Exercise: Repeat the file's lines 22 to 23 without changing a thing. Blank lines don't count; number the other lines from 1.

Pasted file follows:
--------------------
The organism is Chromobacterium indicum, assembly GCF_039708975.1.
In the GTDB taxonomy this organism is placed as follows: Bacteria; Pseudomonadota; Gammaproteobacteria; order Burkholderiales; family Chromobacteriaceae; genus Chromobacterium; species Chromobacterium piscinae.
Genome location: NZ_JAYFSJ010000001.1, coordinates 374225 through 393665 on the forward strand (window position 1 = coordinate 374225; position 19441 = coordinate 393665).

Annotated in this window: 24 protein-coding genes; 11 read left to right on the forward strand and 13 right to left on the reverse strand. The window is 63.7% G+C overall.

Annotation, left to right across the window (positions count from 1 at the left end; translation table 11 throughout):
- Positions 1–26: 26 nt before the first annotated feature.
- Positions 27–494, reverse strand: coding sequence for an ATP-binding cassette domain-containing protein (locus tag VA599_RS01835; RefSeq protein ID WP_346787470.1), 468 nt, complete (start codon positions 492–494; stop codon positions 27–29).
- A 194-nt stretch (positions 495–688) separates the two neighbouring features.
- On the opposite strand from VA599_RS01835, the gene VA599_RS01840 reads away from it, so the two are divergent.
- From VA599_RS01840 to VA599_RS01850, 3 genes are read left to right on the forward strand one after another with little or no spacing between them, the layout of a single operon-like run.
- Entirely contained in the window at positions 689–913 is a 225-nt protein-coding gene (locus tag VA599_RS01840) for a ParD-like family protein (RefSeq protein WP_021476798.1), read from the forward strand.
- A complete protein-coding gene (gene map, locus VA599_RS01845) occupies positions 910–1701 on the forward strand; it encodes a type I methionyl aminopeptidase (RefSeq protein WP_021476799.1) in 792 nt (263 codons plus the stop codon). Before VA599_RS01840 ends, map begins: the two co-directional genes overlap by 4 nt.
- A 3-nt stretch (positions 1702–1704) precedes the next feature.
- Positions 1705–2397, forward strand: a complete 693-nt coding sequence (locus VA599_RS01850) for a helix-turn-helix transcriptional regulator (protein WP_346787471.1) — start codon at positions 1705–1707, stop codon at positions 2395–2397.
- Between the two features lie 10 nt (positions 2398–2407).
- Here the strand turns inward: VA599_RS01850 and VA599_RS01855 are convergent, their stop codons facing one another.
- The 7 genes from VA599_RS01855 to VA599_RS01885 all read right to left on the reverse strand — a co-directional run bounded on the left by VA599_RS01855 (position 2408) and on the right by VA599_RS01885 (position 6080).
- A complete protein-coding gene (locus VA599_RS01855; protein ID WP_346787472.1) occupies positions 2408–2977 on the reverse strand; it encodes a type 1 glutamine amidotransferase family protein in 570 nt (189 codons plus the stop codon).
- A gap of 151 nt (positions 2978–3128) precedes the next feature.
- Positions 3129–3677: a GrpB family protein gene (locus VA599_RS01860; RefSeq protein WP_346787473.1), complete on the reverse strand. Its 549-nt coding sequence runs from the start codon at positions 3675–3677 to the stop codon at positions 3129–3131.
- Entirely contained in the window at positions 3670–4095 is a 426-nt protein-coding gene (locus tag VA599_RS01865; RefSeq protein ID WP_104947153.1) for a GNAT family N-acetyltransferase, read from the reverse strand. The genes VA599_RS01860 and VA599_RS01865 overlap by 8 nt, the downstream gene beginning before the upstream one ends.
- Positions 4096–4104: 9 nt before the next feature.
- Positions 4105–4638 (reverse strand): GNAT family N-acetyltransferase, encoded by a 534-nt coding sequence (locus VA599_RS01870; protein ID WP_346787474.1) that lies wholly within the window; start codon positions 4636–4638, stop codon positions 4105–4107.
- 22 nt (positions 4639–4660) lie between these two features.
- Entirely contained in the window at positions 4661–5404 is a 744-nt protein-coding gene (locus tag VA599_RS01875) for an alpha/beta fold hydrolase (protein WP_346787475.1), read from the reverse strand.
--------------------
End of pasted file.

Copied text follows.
- Positions 4096–4104: 9 nt before the next feature.
- Positions 4105–4638 (reverse strand): GNAT family N-acetyltransferase, encoded by a 534-nt coding sequence (locus VA599_RS01870; protein ID WP_346787474.1) that lies wholly within the window; start codon positions 4636–4638, stop codon positions 4105–4107.